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Linda's Blog

Useful information for anyone selling or buying a home.

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Recent blog posts

A shortage of supply and hot demand from downsizers is expected to boost the Toronto area’s luxury condo prices by 10 per cent in the next year, although high-end house prices won’t see the same lift, according to a luxury residential report by Royal LePage.

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Let’s face it: Kids can wreak havoc in the house. Take this advice to save yourself the headaches until they are grown.

1. Avoid white or light-colored rugs.

2. Skip anything too nice for now. 

3. Say no to rugs, pillows and bedding that can’t get tossed in the washing machine.

 

4. If you can’t wipe it, reconsider it.

5. Run from materials and pieces with too many nooks and crannies.

 

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Buying a new pair of shoes is relatively easy. Once you find the style you like, all you need to do is try them on and see if they fit. If they do, you go to the cash register and pay.

 

When it comes to size, buying a new home can be trickier! Whether your intention is to upsize or downsize, figuring out the right size can be especially challenging.

 

Say for example, you’re downsizing from a large two-story home to a smaller bungalow. You don’t want to underestimate the space you need and end up in a place that feels tight. If you’re going the other way and upsizing, you don’t want to end up sinking extra money into a property that’s larger than you really need.

 

So how do you avoid these scenarios?

 

One of the best ways is to start by considering your current home. Do you use all the rooms in your home regularly? Is there a bedroom that’s rarely occupied? Has the recreation room become simply a storage area? If you’re downsizing, subtracting rooms you scarcely use can give you a better idea of what you need in a new home.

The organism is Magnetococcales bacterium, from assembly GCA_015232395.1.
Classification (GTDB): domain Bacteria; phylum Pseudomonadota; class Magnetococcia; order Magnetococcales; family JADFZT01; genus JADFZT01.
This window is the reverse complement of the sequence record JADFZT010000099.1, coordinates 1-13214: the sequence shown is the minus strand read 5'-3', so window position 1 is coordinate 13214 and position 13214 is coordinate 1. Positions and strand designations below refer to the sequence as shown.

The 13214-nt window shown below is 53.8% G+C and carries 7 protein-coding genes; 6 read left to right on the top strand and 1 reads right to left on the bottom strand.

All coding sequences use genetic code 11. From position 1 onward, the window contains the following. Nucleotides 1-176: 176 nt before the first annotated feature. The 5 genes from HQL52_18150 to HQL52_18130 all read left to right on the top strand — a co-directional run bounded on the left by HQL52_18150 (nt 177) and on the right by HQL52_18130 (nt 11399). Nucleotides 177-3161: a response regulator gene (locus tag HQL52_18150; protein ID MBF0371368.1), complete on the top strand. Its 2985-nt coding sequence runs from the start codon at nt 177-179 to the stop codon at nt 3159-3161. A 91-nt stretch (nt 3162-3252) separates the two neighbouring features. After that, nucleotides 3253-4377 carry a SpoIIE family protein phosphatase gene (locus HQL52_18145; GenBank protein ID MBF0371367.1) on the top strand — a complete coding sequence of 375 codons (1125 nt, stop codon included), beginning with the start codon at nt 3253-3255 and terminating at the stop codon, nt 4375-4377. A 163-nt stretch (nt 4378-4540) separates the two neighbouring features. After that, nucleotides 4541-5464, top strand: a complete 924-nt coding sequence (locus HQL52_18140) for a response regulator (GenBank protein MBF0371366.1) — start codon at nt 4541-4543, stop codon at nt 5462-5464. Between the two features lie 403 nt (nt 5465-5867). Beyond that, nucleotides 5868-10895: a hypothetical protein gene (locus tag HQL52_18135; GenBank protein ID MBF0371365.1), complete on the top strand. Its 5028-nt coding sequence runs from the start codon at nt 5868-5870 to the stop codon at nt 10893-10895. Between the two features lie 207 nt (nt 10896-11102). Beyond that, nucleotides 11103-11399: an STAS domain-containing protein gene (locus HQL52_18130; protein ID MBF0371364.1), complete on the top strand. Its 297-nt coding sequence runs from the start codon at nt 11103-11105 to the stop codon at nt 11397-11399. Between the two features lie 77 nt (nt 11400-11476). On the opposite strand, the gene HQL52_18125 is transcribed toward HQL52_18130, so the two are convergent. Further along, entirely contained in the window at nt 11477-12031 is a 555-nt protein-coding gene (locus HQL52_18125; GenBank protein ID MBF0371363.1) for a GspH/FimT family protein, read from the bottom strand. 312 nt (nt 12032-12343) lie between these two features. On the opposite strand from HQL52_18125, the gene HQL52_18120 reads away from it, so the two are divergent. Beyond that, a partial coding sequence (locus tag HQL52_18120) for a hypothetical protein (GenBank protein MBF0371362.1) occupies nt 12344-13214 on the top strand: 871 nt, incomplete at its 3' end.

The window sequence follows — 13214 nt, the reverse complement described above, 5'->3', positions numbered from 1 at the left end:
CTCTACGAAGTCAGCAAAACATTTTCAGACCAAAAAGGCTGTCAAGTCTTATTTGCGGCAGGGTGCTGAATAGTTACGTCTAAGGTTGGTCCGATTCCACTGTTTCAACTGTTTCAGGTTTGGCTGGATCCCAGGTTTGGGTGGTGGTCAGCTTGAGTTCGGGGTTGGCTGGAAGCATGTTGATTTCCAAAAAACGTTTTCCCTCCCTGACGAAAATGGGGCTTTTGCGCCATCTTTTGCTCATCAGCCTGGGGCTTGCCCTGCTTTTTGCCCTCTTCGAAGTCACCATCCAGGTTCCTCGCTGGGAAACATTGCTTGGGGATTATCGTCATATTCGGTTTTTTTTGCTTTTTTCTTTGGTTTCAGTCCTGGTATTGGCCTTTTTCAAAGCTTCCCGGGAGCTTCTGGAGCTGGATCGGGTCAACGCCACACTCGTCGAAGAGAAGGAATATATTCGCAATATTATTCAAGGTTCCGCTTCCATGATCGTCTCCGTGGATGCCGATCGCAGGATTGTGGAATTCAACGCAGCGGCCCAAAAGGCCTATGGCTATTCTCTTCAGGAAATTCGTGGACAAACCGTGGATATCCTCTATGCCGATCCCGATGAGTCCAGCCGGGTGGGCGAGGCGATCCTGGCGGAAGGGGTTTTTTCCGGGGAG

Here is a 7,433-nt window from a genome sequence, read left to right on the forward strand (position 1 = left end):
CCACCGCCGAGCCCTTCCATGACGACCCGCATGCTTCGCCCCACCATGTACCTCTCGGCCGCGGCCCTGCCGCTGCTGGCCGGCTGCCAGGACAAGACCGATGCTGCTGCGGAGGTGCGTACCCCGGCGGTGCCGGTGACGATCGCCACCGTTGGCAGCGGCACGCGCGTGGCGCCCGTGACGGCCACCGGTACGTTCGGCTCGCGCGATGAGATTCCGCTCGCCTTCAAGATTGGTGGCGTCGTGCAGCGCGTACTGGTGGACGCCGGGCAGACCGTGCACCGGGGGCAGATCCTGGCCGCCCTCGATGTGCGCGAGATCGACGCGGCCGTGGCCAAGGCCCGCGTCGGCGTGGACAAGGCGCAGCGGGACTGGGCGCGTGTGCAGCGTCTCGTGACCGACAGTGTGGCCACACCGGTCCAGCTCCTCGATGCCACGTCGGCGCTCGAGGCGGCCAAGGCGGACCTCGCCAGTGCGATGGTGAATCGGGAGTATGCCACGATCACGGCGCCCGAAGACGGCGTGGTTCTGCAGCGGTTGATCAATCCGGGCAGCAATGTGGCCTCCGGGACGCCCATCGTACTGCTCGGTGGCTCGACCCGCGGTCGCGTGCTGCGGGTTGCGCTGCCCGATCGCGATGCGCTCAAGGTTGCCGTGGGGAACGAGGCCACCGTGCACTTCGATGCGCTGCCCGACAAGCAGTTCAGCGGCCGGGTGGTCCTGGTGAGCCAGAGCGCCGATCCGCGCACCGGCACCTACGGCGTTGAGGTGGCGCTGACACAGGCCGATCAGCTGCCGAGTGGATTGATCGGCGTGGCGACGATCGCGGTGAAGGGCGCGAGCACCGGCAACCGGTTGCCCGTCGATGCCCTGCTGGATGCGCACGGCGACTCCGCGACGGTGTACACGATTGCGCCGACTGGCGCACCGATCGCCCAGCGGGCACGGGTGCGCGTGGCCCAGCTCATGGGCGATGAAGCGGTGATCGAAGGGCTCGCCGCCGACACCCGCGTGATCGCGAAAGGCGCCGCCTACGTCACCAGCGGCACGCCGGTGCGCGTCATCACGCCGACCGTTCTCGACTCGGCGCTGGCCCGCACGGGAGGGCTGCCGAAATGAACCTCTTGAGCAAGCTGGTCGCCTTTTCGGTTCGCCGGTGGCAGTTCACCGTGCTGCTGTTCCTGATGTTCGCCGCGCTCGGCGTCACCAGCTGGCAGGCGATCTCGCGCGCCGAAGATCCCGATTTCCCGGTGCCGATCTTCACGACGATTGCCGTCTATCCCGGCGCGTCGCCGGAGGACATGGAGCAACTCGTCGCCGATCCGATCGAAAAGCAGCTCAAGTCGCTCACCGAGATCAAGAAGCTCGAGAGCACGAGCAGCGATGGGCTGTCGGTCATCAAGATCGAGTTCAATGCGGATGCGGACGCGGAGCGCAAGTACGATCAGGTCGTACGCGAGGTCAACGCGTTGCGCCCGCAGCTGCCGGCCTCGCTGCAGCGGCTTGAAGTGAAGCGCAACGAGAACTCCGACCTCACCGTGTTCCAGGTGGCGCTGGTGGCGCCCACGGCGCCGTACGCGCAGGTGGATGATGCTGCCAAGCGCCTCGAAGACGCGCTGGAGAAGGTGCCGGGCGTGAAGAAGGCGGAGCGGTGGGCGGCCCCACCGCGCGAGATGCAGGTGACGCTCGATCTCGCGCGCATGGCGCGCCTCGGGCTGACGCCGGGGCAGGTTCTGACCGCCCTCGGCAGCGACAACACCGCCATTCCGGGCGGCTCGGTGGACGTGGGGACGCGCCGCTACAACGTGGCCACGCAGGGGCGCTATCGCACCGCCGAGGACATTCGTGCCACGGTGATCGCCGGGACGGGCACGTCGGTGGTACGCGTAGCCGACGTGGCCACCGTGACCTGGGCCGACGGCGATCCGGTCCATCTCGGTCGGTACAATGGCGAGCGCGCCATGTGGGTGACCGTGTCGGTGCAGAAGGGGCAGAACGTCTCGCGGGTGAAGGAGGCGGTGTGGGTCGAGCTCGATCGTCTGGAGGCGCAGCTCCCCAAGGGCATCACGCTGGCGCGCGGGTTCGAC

Upsizing is a bit more challenging because you have to anticipate what you will need in the future. For example, if you have young children, and your place is feeling cramped, then a home with a recreation room or separate family and living rooms may be a good idea. You may also need a bigger kitchen with a spacious eating area (in addition to a separate dining room.) Think about the extra room you’ll need and how you’ll use that space.

 

When I work with a client, I typically sit down with them and discuss the type of home they want in detail — and, based on needs and circumstance, I make expert recommendations. Bottom line, I help clients find the perfect fit in a new home. Contact me if you’d like to learn more.

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Posted by on in General Blog Posts

From materials to quality to installation, this article can help you understand what will factor into the cost of your flooring project.

1. Wood                                     2. Carpet                                 3.  Tile                                     4. Laminate                              
       

 

 

 

 

5. Vinyl & Lineoleum

 

 

 


 

 

 

 

 

 

 

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